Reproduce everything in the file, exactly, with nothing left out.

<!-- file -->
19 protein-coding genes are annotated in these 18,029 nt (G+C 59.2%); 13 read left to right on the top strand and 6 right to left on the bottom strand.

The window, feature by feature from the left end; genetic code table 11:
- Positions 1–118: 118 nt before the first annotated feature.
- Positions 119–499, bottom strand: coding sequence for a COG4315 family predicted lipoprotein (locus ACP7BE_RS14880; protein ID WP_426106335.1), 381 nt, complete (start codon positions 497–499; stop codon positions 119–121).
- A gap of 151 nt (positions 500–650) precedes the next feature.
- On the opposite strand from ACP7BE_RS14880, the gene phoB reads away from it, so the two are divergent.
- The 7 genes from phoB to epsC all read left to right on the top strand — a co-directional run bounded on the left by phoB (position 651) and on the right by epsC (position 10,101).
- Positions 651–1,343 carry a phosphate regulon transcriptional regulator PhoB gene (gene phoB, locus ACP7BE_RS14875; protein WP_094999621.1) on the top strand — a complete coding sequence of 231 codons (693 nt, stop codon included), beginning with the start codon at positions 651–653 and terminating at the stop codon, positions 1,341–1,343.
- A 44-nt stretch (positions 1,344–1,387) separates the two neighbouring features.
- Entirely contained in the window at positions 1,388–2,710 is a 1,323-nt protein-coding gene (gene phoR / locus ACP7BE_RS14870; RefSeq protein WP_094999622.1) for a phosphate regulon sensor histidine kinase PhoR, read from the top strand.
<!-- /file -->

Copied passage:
19 protein-coding genes are annotated in these 18,029 nt (G+C 59.2%); 13 read left to right on the top strand and 6 right to left on the bottom strand.

The window, feature by feature from the left end; genetic code table 11:
- Positions 1–118: 118 nt before the first annotated feature.
- Positions 119–499, bottom strand: coding sequence for a COG4315 family predicted lipoprotein (locus ACP7BE_RS14880; protein ID WP_426106335.1), 381 nt, complete (start codon positions 497–499; stop codon positions 119–121).
- A gap of 151 nt (positions 500–650) precedes the next feature.
- On the opposite strand from ACP7BE_RS14880, the gene phoB reads away from it, so the two are divergent.
- The 7 genes from phoB to epsC all read left to right on the top strand — a co-directional run bounded on the left by phoB (position 651) and on the right by epsC (position 10,101).
- Positions 651–1,343 carry a phosphate regulon transcriptional regulator PhoB gene (gene phoB, locus ACP7BE_RS14875; protein WP_094999621.1) on the top strand — a complete coding sequence of 231 codons (693 nt, stop codon included), beginning with the start codon at positions 651–653 and terminating at the stop codon, positions 1,341–1,343.
- A 44-nt stretch (positions 1,344–1,387) separates the two neighbouring features.
- Entirely contained in the window at positions 1,388–2,710 is a 1,323-nt protein-coding gene (gene phoR / locus ACP7BE_RS14870; RefSeq protein WP_094999622.1) for a phosphate regulon sensor histidine kinase PhoR, read from the top strand.